Is Walking Better For You Than Running?

Benefits of Walking over Running 

If you prefer to walk to run, you may be wondering how the two exercises compare. Clearly, in most cases, you will cover more distance, burn more calories, and work your muscles more in the same amount of time if you go faster. High-intensity exercise, like running, also makes you fitter.

Walking and running are two of the most popular forms of exercise for all age groups. Walking is the most popular form of exercise for those over 35. Running is the most popular non-gym-related sport. Both are relatively easy to do, beneficial to your health in many ways, and free. For most able-bodied people, walking is the simplest form of exercise. 

But brisk walking is a great moderate-intensity exercise to reduce health risks, strengthen fitness, and help with weight loss. Even walking at a slower pace to get your 30 minutes of cardio each day has many benefits. It lowers the BMI and the risk of type II diabetes as well as heart disease. . It is also a powerful weapon against obesity, high blood pressure, and depression.

Thomas Jefferson said - “Walking is the best possible exercise. Habituate yourself to walk very far.”

The bottom line is that walking and running are great ways to get in shape. However, walking has distinct advantages that can make it more attractive or appropriate for some people. Learn about the different ways walking can be better than running below.

9 Ways Walking Is Better Than Running

1.     Fewer injuries

While running is a great form of exercise, it comes with an increased risk of injuries such as "ankle sprains, plantar fasciitis, Achilles tendonitis, shin splints, and stress fractures." Walking still carries these risks but at a much slower pace. Walking produces far fewer injuries than running - the fewer injuries of any aerobic exercise. 

Someone who walks has a lower risk of developing osteoarthritis, the breakdown of cartilage between the bones in a joint, than someone who runs regularly. Osteoarthritis is irreversible and can cause tremendous pain as the disease worsens over time. Running is more tiring than you might think. It also increases the risk of joint injuries and can put stress on the body.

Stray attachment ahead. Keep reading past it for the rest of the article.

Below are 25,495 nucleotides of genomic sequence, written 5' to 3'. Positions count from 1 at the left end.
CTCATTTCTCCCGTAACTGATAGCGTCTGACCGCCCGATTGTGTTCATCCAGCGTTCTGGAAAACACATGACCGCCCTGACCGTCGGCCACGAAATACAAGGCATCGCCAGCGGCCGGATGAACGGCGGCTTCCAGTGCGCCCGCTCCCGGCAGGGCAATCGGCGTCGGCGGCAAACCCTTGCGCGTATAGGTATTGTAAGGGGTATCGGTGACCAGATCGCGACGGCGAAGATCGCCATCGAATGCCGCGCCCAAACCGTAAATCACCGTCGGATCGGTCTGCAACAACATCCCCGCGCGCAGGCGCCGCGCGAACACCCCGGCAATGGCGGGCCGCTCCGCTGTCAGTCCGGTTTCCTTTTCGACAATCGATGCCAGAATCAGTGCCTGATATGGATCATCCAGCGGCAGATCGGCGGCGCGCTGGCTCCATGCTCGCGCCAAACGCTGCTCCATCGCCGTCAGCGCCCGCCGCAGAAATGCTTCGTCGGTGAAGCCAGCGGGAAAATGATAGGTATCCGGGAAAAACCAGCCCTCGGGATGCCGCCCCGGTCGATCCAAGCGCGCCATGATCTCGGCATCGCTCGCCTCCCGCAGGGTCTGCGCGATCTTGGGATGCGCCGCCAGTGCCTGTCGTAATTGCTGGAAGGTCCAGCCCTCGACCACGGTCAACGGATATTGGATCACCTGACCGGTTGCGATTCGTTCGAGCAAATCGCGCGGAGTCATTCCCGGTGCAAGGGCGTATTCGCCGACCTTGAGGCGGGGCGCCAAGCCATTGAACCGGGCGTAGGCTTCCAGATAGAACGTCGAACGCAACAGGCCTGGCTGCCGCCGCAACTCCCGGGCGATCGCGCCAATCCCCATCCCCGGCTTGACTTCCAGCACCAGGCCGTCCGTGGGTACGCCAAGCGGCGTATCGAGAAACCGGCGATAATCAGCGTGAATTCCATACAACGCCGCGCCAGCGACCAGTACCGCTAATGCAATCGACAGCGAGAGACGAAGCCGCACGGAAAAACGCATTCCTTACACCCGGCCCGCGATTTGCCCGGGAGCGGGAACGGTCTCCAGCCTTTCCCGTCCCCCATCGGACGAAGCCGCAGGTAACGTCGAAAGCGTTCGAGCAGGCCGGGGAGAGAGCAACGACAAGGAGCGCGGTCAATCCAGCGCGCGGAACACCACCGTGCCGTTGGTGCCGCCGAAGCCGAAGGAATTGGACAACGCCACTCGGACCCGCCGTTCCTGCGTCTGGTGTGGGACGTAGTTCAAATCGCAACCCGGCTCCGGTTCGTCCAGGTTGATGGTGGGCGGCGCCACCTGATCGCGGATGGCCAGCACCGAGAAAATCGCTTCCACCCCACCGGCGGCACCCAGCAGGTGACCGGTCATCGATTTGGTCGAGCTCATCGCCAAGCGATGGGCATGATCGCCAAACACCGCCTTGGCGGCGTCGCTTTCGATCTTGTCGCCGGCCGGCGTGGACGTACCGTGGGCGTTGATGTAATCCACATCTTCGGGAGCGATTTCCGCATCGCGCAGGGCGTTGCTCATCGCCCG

It has long been suspected that running injuries, along with the stress of long runs like marathons, can lead to changes that can lead to osteoarthritis, especially in the knees. Researchers note that up to half of all runners are affected by running injuries each year, which could lead to lasting damage.

2.     Lower impact

Runners impact the ground with three times their body weight with each step while walking only impacts 1.5 times your body weight.  This is especially important if you are overweight or already suffering from joint problems. As a low impact exercise, walking can make you feel less tired than running. Walking awakens even the smallest muscles and does not put much stress on the joints.

Walking also produces less wear and tear on your body. Yet walking is still a weight-bearing exercise that can prevent bone loss. Walking works your bones and muscles against gravity, inhibiting bone loss, and prolonged illness. Walking also protects against the risk of falls and bone fractures the running has. 

3.     Accessible and sustainable

There are many high-intensity activities, such as running or interval training, which are known to burn substantial calories in a short period of time. But not everyone can sustain these activities long enough to have a significant impact.

Walking, on the other hand, is generally durable for longer durations. For example, someone who is not comfortable running for more than five or 10 minutes may be able to maintain a brisk walking pace for 30 to 45 minutes and burn more calories in the process. Walking is fun for all ages; high impact exercises are usually more difficult in subsequent years. You don't need any special equipment other than comfortable shoes.

Since running is a more strenuous activity, running shoes are typically made with lighter materials like mesh which also promote breathability and have heavier cushioning, whereas walking shoes do not need these characteristics. However, walkers should make sure they find a pair of shoes that provide adequate arch support and stability.

Also, if walking is more comfortable, you are more likely to maintain a regular practice. Ultimately, you may be able to burn more calories with consistent, sustained walking than with sporadic, brief episodes of higher intensity exercise. 

4.     Enjoyable and social

Walkers, unlike runners, can slow down to enjoy their surroundings, take in an unusual spectacle, or grab a snack at a store or fruit tree. Runners often jog, with the intention of saving their time. Research has shown this benefit of walking to have health benefits. Moreover, walking is a fun and social activity that almost anyone can enjoy.